What is ICSI?

ICSI stands for intracytoplasmic sperm injection. This procedure can be used in male factor infertility with low concentration of sperm, low sperm motility and low sperm morphology. This procedure involves that individual sperm is picked up manually and injected into the inner part of the egg. The egg is obtained through the same egg retrieval procedure as IVF. This usually results in normal fertilization in about 75-85% of eggs injected with sperm of course depending on the clinics.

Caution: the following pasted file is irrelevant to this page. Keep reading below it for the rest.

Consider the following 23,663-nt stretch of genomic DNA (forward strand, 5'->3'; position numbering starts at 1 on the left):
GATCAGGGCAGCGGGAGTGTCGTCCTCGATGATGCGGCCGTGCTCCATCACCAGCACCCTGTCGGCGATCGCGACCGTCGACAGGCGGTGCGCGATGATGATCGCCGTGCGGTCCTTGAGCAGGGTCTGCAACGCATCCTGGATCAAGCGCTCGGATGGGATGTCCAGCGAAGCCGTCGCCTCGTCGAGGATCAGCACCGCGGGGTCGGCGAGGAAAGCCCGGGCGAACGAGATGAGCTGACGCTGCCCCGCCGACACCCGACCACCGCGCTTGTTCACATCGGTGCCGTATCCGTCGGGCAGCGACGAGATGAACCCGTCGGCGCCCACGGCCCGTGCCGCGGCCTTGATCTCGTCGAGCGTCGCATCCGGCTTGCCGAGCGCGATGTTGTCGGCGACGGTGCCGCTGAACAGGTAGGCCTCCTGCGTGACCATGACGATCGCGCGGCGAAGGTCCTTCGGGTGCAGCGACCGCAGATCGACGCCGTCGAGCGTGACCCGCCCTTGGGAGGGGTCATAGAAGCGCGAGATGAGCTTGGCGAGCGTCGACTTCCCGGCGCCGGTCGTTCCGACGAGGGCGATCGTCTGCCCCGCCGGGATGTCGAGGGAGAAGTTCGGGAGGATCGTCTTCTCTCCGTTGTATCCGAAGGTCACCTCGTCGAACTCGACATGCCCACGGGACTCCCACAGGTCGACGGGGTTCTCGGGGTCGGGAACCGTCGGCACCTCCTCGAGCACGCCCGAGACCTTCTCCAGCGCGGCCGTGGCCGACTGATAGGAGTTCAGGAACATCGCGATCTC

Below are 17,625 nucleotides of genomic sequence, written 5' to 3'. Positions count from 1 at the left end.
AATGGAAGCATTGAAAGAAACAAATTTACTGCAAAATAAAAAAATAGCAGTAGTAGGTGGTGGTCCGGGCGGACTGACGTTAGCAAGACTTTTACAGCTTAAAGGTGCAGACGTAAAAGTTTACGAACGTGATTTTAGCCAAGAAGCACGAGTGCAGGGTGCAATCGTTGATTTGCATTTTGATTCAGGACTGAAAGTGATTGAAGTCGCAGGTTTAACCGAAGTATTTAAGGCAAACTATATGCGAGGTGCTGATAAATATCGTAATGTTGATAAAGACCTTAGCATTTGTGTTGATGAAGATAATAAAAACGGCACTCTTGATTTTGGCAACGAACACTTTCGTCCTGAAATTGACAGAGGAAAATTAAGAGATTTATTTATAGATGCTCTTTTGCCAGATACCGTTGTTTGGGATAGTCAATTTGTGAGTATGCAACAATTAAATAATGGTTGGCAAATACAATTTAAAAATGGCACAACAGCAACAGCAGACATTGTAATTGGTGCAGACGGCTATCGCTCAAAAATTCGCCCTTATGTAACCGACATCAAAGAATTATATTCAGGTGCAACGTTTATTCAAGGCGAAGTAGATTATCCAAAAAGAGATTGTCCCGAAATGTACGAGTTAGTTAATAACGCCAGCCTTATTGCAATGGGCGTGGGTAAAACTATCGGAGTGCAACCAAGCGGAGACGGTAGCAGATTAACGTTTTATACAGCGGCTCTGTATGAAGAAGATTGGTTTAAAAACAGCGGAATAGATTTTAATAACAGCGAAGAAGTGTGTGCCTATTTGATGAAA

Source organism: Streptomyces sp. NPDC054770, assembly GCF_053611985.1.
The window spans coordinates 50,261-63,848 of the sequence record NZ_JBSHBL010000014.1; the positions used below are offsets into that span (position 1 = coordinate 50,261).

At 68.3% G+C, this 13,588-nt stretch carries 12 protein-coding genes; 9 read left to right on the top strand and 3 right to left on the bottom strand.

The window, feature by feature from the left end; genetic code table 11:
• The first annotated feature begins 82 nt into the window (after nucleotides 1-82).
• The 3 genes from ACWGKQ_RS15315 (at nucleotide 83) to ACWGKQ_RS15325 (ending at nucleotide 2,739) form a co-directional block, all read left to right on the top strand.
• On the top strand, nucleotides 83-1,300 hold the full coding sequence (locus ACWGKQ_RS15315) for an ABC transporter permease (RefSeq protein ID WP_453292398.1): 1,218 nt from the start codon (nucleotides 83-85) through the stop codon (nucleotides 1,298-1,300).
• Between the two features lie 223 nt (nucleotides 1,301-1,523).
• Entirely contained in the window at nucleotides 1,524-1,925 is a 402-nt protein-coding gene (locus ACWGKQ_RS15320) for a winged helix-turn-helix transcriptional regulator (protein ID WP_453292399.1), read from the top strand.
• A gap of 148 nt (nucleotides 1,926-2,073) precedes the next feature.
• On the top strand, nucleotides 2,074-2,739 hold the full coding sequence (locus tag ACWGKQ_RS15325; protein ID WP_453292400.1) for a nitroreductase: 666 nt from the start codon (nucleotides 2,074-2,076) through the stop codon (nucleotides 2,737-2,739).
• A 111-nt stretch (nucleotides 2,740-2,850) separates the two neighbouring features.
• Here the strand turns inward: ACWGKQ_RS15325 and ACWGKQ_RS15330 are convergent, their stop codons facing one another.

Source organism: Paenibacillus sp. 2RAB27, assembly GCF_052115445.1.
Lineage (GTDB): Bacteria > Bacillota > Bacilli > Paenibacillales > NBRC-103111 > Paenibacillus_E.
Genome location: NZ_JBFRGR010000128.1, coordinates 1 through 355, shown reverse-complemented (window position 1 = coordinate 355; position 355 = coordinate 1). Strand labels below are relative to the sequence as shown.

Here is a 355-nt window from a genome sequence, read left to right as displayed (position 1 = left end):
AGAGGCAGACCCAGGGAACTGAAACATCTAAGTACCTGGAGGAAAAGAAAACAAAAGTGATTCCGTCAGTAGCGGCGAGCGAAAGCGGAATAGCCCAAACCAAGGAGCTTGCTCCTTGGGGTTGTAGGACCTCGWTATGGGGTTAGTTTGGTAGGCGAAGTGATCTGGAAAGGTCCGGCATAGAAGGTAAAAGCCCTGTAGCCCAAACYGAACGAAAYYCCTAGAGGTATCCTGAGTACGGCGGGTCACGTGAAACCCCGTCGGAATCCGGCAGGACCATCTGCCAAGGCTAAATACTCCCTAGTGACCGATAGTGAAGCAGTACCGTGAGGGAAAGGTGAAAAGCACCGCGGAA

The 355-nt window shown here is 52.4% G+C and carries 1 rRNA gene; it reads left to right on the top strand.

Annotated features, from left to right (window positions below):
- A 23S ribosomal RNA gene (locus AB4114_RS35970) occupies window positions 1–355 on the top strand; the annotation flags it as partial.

Do you know acupuncture can help increase sperm counts and improve sperm motility in men with varicocele?

Acupuncture may help male fertility by lowering scrotal temperature, reducing inflammation, improving circulation and improving sperm maturation.

References
Tremellen K Hum Reprod Update (2008) 14:243-58
Kantartzi PD et al Hippokratia. (2007)11: 99–104.
http://www.acupuncture.org.uk/a-to-z-of-conditions/a-to-z-of-conditions/male-infertility.html
Ausmees K et al World J Urol (2013) 31:1411-25
Siterman S et al Asian J Androl (2009) 11:200-8